Sometimes in Tennessee personal injury cases, a plaintiff will seek to recover damages from another individual who caused an injury or acted in a negligent manner that led to an injury. In other personal injury cases, an individual may be injured as a result of a simple accident, or an unforeseeable circumstance that another individual did not cause. In these cases, a plaintiff may seek to recover damages from an insurance provider, rather than another individual, in order to pay for medical expenses incurred as a result of the accident that occurred.
Under those circumstances, plaintiffs face the risk not that the defendant will deny liability but that the defendant, the insurance company, will refuse to pay based on some term of the insurance agreement. In a recent case before the Sixth Circuit, an insurance company did exactly that, seeking to deny coverage to a plaintiff based on a policy exception that the Sixth Circuit ultimately determined should not apply.
In this motorcycle accident case, B.H. was injured while riding motorbikes one night with friends. At the time, B.H. and his friends had been drinking, and during their ride B.H. ran into another of his friends. The injuries he suffered were severe, and B.H. accrued more than $200,000 in medical bills. At the time of the accident, B.H.’s alcohol limit was twice the legal limit, and he was charged with operating a motor vehicle over the legal limit. Shortly thereafter, B.H. filed a claim with his insurance company, Companion Life, for his injuries. The plan administrator denied his claim, stating that he fell within an exclusion that prohibited coverage for injuries resulting from the “illegal use of alcohol.” B.H. argued that his use of alcohol was not illegal at the time because he was over the age of 21. Instead, it was his use of a motor vehicle that was illegal. Companion Life disagreed.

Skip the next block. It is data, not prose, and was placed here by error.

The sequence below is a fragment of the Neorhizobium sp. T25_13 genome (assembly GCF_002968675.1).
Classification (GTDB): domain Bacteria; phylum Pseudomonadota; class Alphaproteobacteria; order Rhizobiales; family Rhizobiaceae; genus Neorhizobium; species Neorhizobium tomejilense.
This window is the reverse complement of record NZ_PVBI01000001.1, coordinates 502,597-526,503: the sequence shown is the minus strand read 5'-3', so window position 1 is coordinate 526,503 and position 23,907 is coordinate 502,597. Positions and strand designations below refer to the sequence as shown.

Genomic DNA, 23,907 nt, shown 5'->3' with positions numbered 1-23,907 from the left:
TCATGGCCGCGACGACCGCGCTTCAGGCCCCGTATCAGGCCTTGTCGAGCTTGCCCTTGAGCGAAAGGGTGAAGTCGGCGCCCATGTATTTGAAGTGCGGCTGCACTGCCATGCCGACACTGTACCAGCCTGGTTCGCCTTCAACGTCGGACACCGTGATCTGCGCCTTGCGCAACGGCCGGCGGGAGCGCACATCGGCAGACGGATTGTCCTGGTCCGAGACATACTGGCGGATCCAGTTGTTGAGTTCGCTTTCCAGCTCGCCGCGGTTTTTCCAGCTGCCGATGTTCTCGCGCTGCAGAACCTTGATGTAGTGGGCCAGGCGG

The lower courts disagreed with Companion Life, finding that the plain meaning of “illegal use of alcohol” clearly meant that the use of alcohol was illegal, rather than that the actions that occurred after the consumption of alcohol were illegal. Companion Life appealed.
On appeal, the Sixth Circuit Court of Appeals considered what the ordinary meaning of “use of alcohol” was. Companion Life argued that it meant “to be under the influence of alcohol,” thus prohibiting illegal actions under the influence of alcohol, including B.H.’s motorcycle ride. The Sixth Circuit, however, disagreed. It found that the term clearly meant the action of partaking in something, or consuming something, and was not as broad as Companion Life had argued. Moreover, the Sixth Circuit also noted that different provisions of the plan specifically used the term “under the influence” when seeking to exclude actions that occurred under the influence of an intoxicant, and had the plan meant to apply the same definition to the illegal use of alcohol, it could have used those terms.
Finally, to the extent there was any ambiguity as to the term “illegal use of alcohol,” the Sixth Circuit concluded that the insurance plan should be construed against the drafter, and to provide protection to the claimant. Thus, here, even if B.H.’s plan was ambiguous as to whether it excluded claims for conduct like his, it should be interpreted to cover his circumstances, rather than denying him coverage. Under these circumstances, the Sixth Circuit therefore determined that the District Court was correct to reverse the insurance plan’s determination to deny coverage and instruct the plan to provide reimbursement to B.H.
Plaintiffs bringing claims against insurance companies frequently face resistance and specious arguments for denials of their insurance needs. Tennessee motorcycle accident attorney Eric Beasley understands how insurance companies work and will fight aggressively to ensure that your claims for reimbursement or coverage are fully met. For more information on seeking compensation for your medical damages, contact the Law Office of Eric Beasley today at 615-859-2223.
Related Blog Posts:
Tennessee Supreme Court Clarifies Reasonable Medical Expenses In Personal Injury Case, Tennessee Personal Injury Blog, November 21, 2017.
Tennessee Court Denies Prisoner’s Negligence Claim After Attack, Tennessee Personal Injury Blog, August 8, 2017
Tennessee Court Upholds Conclusion That Officer Was Not Responsible For Accident, Tennessee Personal Injury Blog, July 7, 2017.